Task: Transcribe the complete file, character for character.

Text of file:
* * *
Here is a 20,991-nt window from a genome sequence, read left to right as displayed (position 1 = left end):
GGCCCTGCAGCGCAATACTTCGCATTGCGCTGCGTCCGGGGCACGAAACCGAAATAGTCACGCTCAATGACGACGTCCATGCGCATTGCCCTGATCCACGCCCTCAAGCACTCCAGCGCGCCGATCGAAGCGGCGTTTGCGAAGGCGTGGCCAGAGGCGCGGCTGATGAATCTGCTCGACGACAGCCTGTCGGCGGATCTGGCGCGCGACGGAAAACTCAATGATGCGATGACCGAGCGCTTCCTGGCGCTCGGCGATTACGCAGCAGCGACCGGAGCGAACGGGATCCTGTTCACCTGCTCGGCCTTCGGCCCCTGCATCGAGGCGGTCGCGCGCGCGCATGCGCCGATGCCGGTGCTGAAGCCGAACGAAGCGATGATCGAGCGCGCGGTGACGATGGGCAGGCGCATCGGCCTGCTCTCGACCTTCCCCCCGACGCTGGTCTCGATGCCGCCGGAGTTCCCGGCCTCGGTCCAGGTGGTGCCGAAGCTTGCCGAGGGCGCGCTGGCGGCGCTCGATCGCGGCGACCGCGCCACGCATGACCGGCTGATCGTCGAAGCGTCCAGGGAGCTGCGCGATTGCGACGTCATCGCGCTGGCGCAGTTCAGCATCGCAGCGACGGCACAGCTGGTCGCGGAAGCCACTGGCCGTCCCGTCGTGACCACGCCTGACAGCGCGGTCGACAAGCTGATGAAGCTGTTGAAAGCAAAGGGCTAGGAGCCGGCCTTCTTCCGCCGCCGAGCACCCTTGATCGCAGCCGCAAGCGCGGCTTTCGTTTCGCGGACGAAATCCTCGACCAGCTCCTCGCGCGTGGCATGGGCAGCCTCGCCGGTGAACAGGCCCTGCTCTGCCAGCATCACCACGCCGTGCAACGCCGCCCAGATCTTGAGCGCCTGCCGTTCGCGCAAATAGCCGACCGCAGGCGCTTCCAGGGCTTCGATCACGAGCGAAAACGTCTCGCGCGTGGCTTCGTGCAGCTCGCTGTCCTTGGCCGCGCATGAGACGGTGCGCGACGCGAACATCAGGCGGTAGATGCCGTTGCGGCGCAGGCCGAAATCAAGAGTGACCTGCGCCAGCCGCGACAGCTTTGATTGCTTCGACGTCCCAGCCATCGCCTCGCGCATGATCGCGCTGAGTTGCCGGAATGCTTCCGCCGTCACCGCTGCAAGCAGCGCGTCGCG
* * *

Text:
Here is a 20,991-nt window from a genome sequence, read left to right as displayed (position 1 = left end):
GGCCCTGCAGCGCAATACTTCGCATTGCGCTGCGTCCGGGGCACGAAACCGAAATAGTCACGCTCAATGACGACGTCCATGCGCATTGCCCTGATCCACGCCCTCAAGCACTCCAGCGCGCCGATCGAAGCGGCGTTTGCGAAGGCGTGGCCAGAGGCGCGGCTGATGAATCTGCTCGACGACAGCCTGTCGGCGGATCTGGCGCGCGACGGAAAACTCAATGATGCGATGACCGAGCGCTTCCTGGCGCTCGGCGATTACGCAGCAGCGACCGGAGCGAACGGGATCCTGTTCACCTGCTCGGCCTTCGGCCCCTGCATCGAGGCGGTCGCGCGCGCGCATGCGCCGATGCCGGTGCTGAAGCCGAACGAAGCGATGATCGAGCGCGCGGTGACGATGGGCAGGCGCATCGGCCTGCTCTCGACCTTCCCCCCGACGCTGGTCTCGATGCCGCCGGAGTTCCCGGCCTCGGTCCAGGTGGTGCCGAAGCTTGCCGAGGGCGCGCTGGCGGCGCTCGATCGCGGCGACCGCGCCACGCATGACCGGCTGATCGTCGAAGCGTCCAGGGAGCTGCGCGATTGCGACGTCATCGCGCTGGCGCAGTTCAGCATCGCAGCGACGGCACAGCTGGTCGCGGAAGCCACTGGCCGTCCCGTCGTGACCACGCCTGACAGCGCGGTCGACAAGCTGATGAAGCTGTTGAAAGCAAAGGGCTAGGAGCCGGCCTTCTTCCGCCGCCGAGCACCCTTGATCGCAGCCGCAAGCGCGGCTTTCGTTTCGCGGACGAAATCCTCGACCAGCTCCTCGCGCGTGGCATGGGCAGCCTCGCCGGTGAACAGGCCCTGCTCTGCCAGCATCACCACGCCGTGCAACGCCGCCCAGATCTTGAGCGCCTGCCGTTCGCGCAAATAGCCGACCGCAGGCGCTTCCAGGGCTTCGATCACGAGCGAAAACGTCTCGCGCGTGGCTTCGTGCAGCTCGCTGTCCTTGGCCGCGCATGAGACGGTGCGCGACGCGAACATCAGGCGGTAGATGCCGTTGCGGCGCAGGCCGAAATCAAGAGTGACCTGCGCCAGCCGCGACAGCTTTGATTGCTTCGACGTCCCAGCCATCGCCTCGCGCATGATCGCGCTGAGTTGCCGGAATGCTTCCGCCGTCACCGCTGCAAGCAGCGCGTCGCG